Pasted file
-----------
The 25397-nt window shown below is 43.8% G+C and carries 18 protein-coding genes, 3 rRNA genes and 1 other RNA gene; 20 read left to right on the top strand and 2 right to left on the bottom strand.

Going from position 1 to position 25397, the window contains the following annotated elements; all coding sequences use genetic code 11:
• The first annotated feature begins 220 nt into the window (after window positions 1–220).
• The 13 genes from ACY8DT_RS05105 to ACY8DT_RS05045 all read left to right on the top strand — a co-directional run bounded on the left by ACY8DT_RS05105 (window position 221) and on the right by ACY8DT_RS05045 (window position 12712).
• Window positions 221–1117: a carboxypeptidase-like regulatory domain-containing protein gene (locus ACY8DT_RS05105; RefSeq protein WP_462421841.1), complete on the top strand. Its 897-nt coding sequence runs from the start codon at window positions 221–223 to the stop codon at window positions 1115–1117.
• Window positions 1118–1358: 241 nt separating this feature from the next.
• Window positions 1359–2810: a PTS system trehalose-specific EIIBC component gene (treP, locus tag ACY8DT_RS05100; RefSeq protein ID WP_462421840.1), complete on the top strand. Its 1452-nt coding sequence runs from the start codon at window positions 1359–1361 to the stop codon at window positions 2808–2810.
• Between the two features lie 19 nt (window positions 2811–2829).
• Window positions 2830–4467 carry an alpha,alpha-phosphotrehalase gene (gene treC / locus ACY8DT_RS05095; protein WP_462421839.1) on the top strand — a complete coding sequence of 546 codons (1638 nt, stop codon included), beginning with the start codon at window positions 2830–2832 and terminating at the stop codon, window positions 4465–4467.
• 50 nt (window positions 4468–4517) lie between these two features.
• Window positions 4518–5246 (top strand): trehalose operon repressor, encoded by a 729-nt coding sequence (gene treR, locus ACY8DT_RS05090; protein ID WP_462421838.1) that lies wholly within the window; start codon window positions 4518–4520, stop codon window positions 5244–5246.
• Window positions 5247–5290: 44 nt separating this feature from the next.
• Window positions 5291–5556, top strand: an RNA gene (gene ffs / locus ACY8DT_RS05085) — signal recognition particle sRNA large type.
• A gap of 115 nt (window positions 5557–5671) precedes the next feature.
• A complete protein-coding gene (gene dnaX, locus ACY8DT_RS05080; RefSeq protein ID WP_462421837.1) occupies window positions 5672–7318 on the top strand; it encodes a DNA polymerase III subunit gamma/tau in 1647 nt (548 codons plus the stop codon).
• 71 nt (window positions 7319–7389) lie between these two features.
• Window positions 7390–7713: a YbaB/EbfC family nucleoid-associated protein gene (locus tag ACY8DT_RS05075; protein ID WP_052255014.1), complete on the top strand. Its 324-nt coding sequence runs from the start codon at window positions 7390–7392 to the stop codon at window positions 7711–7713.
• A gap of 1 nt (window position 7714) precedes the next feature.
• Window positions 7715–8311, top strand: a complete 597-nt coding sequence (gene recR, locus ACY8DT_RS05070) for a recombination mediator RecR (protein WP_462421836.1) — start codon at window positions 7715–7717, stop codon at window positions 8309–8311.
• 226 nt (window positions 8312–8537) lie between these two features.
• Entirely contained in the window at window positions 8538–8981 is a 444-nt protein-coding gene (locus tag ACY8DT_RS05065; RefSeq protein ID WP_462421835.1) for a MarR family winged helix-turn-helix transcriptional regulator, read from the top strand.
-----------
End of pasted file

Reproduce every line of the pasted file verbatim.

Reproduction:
The 25397-nt window shown below is 43.8% G+C and carries 18 protein-coding genes, 3 rRNA genes and 1 other RNA gene; 20 read left to right on the top strand and 2 right to left on the bottom strand.

Going from position 1 to position 25397, the window contains the following annotated elements; all coding sequences use genetic code 11:
• The first annotated feature begins 220 nt into the window (after window positions 1–220).
• The 13 genes from ACY8DT_RS05105 to ACY8DT_RS05045 all read left to right on the top strand — a co-directional run bounded on the left by ACY8DT_RS05105 (window position 221) and on the right by ACY8DT_RS05045 (window position 12712).
• Window positions 221–1117: a carboxypeptidase-like regulatory domain-containing protein gene (locus ACY8DT_RS05105; RefSeq protein WP_462421841.1), complete on the top strand. Its 897-nt coding sequence runs from the start codon at window positions 221–223 to the stop codon at window positions 1115–1117.
• Window positions 1118–1358: 241 nt separating this feature from the next.
• Window positions 1359–2810: a PTS system trehalose-specific EIIBC component gene (treP, locus tag ACY8DT_RS05100; RefSeq protein ID WP_462421840.1), complete on the top strand. Its 1452-nt coding sequence runs from the start codon at window positions 1359–1361 to the stop codon at window positions 2808–2810.
• Between the two features lie 19 nt (window positions 2811–2829).
• Window positions 2830–4467 carry an alpha,alpha-phosphotrehalase gene (gene treC / locus ACY8DT_RS05095; protein WP_462421839.1) on the top strand — a complete coding sequence of 546 codons (1638 nt, stop codon included), beginning with the start codon at window positions 2830–2832 and terminating at the stop codon, window positions 4465–4467.
• 50 nt (window positions 4468–4517) lie between these two features.
• Window positions 4518–5246 (top strand): trehalose operon repressor, encoded by a 729-nt coding sequence (gene treR, locus ACY8DT_RS05090; protein ID WP_462421838.1) that lies wholly within the window; start codon window positions 4518–4520, stop codon window positions 5244–5246.
• Window positions 5247–5290: 44 nt separating this feature from the next.
• Window positions 5291–5556, top strand: an RNA gene (gene ffs / locus ACY8DT_RS05085) — signal recognition particle sRNA large type.
• A gap of 115 nt (window positions 5557–5671) precedes the next feature.
• A complete protein-coding gene (gene dnaX, locus ACY8DT_RS05080; RefSeq protein ID WP_462421837.1) occupies window positions 5672–7318 on the top strand; it encodes a DNA polymerase III subunit gamma/tau in 1647 nt (548 codons plus the stop codon).
• 71 nt (window positions 7319–7389) lie between these two features.
• Window positions 7390–7713: a YbaB/EbfC family nucleoid-associated protein gene (locus tag ACY8DT_RS05075; protein ID WP_052255014.1), complete on the top strand. Its 324-nt coding sequence runs from the start codon at window positions 7390–7392 to the stop codon at window positions 7711–7713.
• A gap of 1 nt (window position 7714) precedes the next feature.
• Window positions 7715–8311, top strand: a complete 597-nt coding sequence (gene recR, locus ACY8DT_RS05070) for a recombination mediator RecR (protein WP_462421836.1) — start codon at window positions 7715–7717, stop codon at window positions 8309–8311.
• 226 nt (window positions 8312–8537) lie between these two features.
• Entirely contained in the window at window positions 8538–8981 is a 444-nt protein-coding gene (locus tag ACY8DT_RS05065; RefSeq protein ID WP_462421835.1) for a MarR family winged helix-turn-helix transcriptional regulator, read from the top strand.